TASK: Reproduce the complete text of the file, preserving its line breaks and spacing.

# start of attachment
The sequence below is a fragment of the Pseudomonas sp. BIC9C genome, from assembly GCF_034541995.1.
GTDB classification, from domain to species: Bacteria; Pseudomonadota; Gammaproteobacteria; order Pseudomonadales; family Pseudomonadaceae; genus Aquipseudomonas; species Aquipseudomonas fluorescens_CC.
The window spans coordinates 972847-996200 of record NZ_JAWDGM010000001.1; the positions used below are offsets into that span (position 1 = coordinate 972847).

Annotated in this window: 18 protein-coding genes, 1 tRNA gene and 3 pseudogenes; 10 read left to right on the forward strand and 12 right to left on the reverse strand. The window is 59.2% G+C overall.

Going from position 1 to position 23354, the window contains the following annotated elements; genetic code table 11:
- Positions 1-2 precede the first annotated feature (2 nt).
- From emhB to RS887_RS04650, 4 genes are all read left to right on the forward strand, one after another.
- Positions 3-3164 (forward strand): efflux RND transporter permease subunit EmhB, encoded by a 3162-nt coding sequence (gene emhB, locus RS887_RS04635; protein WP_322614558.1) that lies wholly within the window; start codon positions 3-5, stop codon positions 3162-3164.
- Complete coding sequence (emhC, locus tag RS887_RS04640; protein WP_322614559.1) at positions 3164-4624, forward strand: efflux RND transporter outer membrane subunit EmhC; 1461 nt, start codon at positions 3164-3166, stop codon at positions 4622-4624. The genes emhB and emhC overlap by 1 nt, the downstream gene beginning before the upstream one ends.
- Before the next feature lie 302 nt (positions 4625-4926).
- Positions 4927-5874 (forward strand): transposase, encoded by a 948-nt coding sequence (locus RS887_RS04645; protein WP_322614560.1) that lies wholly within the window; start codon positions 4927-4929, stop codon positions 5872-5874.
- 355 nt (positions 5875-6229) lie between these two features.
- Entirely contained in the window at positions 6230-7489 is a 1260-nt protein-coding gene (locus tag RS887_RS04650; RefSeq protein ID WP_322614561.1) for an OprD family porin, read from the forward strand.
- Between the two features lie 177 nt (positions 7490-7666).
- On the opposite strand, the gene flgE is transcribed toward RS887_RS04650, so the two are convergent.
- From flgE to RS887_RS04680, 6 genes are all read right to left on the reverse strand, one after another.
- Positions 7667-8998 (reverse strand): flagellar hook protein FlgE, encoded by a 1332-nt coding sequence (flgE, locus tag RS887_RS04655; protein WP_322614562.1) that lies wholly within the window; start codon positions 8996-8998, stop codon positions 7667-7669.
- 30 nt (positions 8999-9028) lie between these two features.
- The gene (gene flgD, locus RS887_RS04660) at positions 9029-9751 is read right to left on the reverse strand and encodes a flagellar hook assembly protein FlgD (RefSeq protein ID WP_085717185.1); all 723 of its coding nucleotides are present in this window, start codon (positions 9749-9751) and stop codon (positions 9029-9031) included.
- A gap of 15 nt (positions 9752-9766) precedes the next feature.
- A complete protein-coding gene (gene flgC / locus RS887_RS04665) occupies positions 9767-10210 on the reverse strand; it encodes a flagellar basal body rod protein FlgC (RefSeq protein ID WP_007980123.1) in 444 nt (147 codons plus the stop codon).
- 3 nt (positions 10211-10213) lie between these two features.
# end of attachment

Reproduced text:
The sequence below is a fragment of the Pseudomonas sp. BIC9C genome, from assembly GCF_034541995.1.
GTDB classification, from domain to species: Bacteria; Pseudomonadota; Gammaproteobacteria; order Pseudomonadales; family Pseudomonadaceae; genus Aquipseudomonas; species Aquipseudomonas fluorescens_CC.
The window spans coordinates 972847-996200 of record NZ_JAWDGM010000001.1; the positions used below are offsets into that span (position 1 = coordinate 972847).

Annotated in this window: 18 protein-coding genes, 1 tRNA gene and 3 pseudogenes; 10 read left to right on the forward strand and 12 right to left on the reverse strand. The window is 59.2% G+C overall.

Going from position 1 to position 23354, the window contains the following annotated elements; genetic code table 11:
- Positions 1-2 precede the first annotated feature (2 nt).
- From emhB to RS887_RS04650, 4 genes are all read left to right on the forward strand, one after another.
- Positions 3-3164 (forward strand): efflux RND transporter permease subunit EmhB, encoded by a 3162-nt coding sequence (gene emhB, locus RS887_RS04635; protein WP_322614558.1) that lies wholly within the window; start codon positions 3-5, stop codon positions 3162-3164.
- Complete coding sequence (emhC, locus tag RS887_RS04640; protein WP_322614559.1) at positions 3164-4624, forward strand: efflux RND transporter outer membrane subunit EmhC; 1461 nt, start codon at positions 3164-3166, stop codon at positions 4622-4624. The genes emhB and emhC overlap by 1 nt, the downstream gene beginning before the upstream one ends.
- Before the next feature lie 302 nt (positions 4625-4926).
- Positions 4927-5874 (forward strand): transposase, encoded by a 948-nt coding sequence (locus RS887_RS04645; protein WP_322614560.1) that lies wholly within the window; start codon positions 4927-4929, stop codon positions 5872-5874.
- 355 nt (positions 5875-6229) lie between these two features.
- Entirely contained in the window at positions 6230-7489 is a 1260-nt protein-coding gene (locus tag RS887_RS04650; RefSeq protein ID WP_322614561.1) for an OprD family porin, read from the forward strand.
- Between the two features lie 177 nt (positions 7490-7666).
- On the opposite strand, the gene flgE is transcribed toward RS887_RS04650, so the two are convergent.
- From flgE to RS887_RS04680, 6 genes are all read right to left on the reverse strand, one after another.
- Positions 7667-8998 (reverse strand): flagellar hook protein FlgE, encoded by a 1332-nt coding sequence (flgE, locus tag RS887_RS04655; protein WP_322614562.1) that lies wholly within the window; start codon positions 8996-8998, stop codon positions 7667-7669.
- 30 nt (positions 8999-9028) lie between these two features.
- The gene (gene flgD, locus RS887_RS04660) at positions 9029-9751 is read right to left on the reverse strand and encodes a flagellar hook assembly protein FlgD (RefSeq protein ID WP_085717185.1); all 723 of its coding nucleotides are present in this window, start codon (positions 9749-9751) and stop codon (positions 9029-9031) included.
- A gap of 15 nt (positions 9752-9766) precedes the next feature.
- A complete protein-coding gene (gene flgC / locus RS887_RS04665) occupies positions 9767-10210 on the reverse strand; it encodes a flagellar basal body rod protein FlgC (RefSeq protein ID WP_007980123.1) in 444 nt (147 codons plus the stop codon).
- 3 nt (positions 10211-10213) lie between these two features.